• Manager: Neil Harris (March 2015), promoted from League One
  • Last 10: 6-2-2 (League One, including playoffs)
  • Promotion 33/1, relegation 5/4

Back after two seasons away, it’ll be interesting to see how the Lions respond to a promotion that looked unlikely for most of the season. The FA Cup run proved to both a distraction and inspiration, but their play off spot was only confirmed in the last game of the season and they seized the opportunity with both hands. Having written that, their away form in League One was average (they lost at two of the clubs that were eventually relegated) and they’ve only finished in the top half of the Championship once in the last decade. They proved last season that on their day they can beat anyone, but there’ll need to be quite a few of those days this season if Millwall want to stay out of a relegation dogfight.

Fun fact: Millwall’s last away win in the Championship was at Birmingham in February 2015.

Norwich City
  • Manager: Daniel Farke (May 2017), second season in the Championship
  • Last 10: 5-2-3
  • Promotion 7/2, relegation 40/1

To many neutrals, Alex Neil’s dismissal in March was harsh and seems to have been based on the idea that Norwich should have made more of their aim to win promotion back to the Premier League after an impressive start eventually came to nothing. Last season only Brighton and Reading won more points at home and nobody scored more goals in their home games than the Canaries; if you’re going to nitpick, their record against the teams that eventually finished above them wasn’t good enough, but with three of those sides missing this season and a couple of the others due to suffer playoff hangovers, Daniel Farke may find most of the spadework has been done for him, even though defensively they can be suspect.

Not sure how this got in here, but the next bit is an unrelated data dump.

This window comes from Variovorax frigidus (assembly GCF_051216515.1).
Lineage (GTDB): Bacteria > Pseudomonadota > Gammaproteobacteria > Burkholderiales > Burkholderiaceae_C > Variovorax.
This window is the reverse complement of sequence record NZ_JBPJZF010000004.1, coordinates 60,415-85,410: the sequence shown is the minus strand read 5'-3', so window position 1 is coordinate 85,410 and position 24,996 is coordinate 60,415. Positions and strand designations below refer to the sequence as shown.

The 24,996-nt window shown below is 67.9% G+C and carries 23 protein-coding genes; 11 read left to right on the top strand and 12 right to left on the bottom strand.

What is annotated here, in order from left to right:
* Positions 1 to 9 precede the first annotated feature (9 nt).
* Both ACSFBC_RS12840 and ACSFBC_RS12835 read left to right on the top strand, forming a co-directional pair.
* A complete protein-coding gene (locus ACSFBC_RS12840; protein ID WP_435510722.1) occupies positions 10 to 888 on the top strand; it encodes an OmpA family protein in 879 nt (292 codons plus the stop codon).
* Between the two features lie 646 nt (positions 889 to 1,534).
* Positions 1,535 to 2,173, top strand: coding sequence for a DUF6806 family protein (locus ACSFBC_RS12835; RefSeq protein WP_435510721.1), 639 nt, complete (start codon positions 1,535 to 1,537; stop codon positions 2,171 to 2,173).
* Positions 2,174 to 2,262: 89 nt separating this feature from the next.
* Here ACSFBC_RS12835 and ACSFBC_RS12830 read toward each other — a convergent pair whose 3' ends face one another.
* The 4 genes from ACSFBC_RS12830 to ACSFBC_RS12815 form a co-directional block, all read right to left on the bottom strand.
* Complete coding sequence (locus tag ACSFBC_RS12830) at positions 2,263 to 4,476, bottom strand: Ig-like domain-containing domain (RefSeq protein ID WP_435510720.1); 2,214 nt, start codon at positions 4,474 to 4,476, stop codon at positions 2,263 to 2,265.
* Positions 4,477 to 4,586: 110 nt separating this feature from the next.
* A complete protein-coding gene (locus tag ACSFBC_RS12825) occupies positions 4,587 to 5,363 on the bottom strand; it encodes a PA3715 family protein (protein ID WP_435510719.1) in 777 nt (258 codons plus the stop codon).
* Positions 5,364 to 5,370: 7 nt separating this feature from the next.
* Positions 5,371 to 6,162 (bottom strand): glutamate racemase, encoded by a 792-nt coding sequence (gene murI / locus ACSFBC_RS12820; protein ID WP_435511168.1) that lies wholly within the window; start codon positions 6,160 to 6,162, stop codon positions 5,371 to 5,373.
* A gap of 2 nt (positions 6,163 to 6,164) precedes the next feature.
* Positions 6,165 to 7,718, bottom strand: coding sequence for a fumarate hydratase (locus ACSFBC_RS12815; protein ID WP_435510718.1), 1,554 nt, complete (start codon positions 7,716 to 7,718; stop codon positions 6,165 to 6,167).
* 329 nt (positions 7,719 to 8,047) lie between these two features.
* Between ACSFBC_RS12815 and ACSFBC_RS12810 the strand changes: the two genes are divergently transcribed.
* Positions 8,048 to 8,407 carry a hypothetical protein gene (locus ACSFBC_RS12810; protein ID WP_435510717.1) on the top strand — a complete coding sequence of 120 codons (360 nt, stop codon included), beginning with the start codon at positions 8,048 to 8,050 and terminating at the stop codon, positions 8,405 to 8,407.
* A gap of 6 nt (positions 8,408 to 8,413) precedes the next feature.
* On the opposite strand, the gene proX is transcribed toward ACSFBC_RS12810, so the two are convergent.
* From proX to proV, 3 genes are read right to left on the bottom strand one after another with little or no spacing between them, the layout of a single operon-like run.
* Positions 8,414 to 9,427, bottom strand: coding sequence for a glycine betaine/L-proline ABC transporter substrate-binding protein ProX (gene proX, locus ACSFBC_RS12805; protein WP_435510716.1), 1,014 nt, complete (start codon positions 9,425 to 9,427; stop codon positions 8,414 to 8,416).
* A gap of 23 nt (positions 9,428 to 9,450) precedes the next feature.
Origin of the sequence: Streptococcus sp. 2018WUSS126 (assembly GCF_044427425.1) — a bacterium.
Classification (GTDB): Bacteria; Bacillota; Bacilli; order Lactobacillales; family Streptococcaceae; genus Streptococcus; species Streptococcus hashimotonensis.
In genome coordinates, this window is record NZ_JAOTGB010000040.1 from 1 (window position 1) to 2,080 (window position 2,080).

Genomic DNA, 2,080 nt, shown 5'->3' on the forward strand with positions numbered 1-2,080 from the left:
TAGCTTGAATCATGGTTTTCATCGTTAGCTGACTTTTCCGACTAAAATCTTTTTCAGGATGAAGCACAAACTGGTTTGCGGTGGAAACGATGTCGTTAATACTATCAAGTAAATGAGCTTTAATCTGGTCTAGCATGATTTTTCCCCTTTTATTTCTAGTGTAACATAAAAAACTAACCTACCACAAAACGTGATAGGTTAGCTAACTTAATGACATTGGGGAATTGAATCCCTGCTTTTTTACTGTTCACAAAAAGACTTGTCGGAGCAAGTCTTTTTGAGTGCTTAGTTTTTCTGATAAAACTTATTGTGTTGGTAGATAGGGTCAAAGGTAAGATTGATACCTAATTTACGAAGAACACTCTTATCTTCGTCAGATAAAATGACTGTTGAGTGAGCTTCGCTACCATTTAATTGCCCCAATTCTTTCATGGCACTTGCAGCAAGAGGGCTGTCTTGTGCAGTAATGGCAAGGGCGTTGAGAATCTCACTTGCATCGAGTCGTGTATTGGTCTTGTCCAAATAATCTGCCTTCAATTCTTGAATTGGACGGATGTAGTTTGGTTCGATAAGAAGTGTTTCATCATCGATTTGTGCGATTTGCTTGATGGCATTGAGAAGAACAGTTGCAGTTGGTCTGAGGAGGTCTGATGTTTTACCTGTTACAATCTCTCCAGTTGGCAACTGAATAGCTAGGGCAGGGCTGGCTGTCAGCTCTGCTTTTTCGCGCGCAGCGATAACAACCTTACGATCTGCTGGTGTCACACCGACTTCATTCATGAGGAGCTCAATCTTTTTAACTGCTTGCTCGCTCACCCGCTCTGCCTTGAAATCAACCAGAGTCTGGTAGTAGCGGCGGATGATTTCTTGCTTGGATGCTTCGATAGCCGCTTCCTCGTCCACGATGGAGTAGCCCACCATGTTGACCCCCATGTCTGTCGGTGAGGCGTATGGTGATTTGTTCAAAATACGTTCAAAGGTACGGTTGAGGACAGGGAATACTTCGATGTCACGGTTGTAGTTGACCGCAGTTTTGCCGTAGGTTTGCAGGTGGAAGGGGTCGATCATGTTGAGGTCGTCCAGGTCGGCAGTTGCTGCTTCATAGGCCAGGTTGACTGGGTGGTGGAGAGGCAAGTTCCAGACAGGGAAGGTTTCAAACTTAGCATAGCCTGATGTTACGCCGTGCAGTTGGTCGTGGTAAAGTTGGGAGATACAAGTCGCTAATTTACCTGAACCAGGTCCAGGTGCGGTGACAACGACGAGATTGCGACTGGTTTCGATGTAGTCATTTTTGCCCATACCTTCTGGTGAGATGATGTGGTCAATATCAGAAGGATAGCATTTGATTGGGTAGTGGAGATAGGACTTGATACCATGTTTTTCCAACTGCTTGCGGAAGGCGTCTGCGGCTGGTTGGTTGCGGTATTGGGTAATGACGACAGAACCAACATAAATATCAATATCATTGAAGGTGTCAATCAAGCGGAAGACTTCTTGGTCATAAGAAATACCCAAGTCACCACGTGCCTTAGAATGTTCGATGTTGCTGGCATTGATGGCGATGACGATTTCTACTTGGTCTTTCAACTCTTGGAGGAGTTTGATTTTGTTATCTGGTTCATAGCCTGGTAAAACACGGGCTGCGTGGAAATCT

Fun fact: last season only Brentford failed to score against Norwich in both league games

Nottingham Forest
  • Manager: Mark Warburton (March 2017), tenth season in the Championship
  • Last 10: 3-2-5
  • Promotion: 12/1, relegation: 11/2

Other than finally managing to sell the club in mid-May, Warburton’s appointment was arguably the best thing the Al-Hasawi family did since they took over at Forest. However, this is a far tougher job than either Brentford or Glasgow Rangers were and although now owner Evangelos Marinakis talks a good game, the Championship is not the Greek Super League. The club has been in decline for several seasons now and were one of the trio that faced relegation on the last day. I can only see this season going two ways: an improvement to mid-table levels or a total disaster from day one. Two away wins last season, the second worse defence in the section and the departure of Brett Assombalonga indicate the latter.

Fun fact: it’s been 19 seasons since Forest played in the Premier League, the longest time in the history of the club that it’s been outside the top tier.

Preston North End
  • Manager: Alex Neil (July 2017), Third season in the Championship
  • Last 10: 2-3-5
  • Promotion 12/1, relegation 5/1

Simon Grayson’s post-season departure for Sunderland made some sense, but I’ll be discussing that in the next post. Alex Neil’s appointment also makes sense in so far as he’s been successful at so-called unfashionable clubs: the former Norwich boss could provide the impetus that turns the Lillywhites from an average mid-table side into playoff challengers and he certainly won’t need motivating after his departure from Carrow Road. If that’s going to happen, North End really need to work on improving their away form against the top sides in the competition. In 2016/17 they lost seven of their ten matches at the clubs who eventually finished above them. That price for relegation looks far too short and should be avoided.

Fun fact: Despite have been founder members of the Football League, Preston have only finished eleventh in any division on four occasions – including twice in the last two seasons.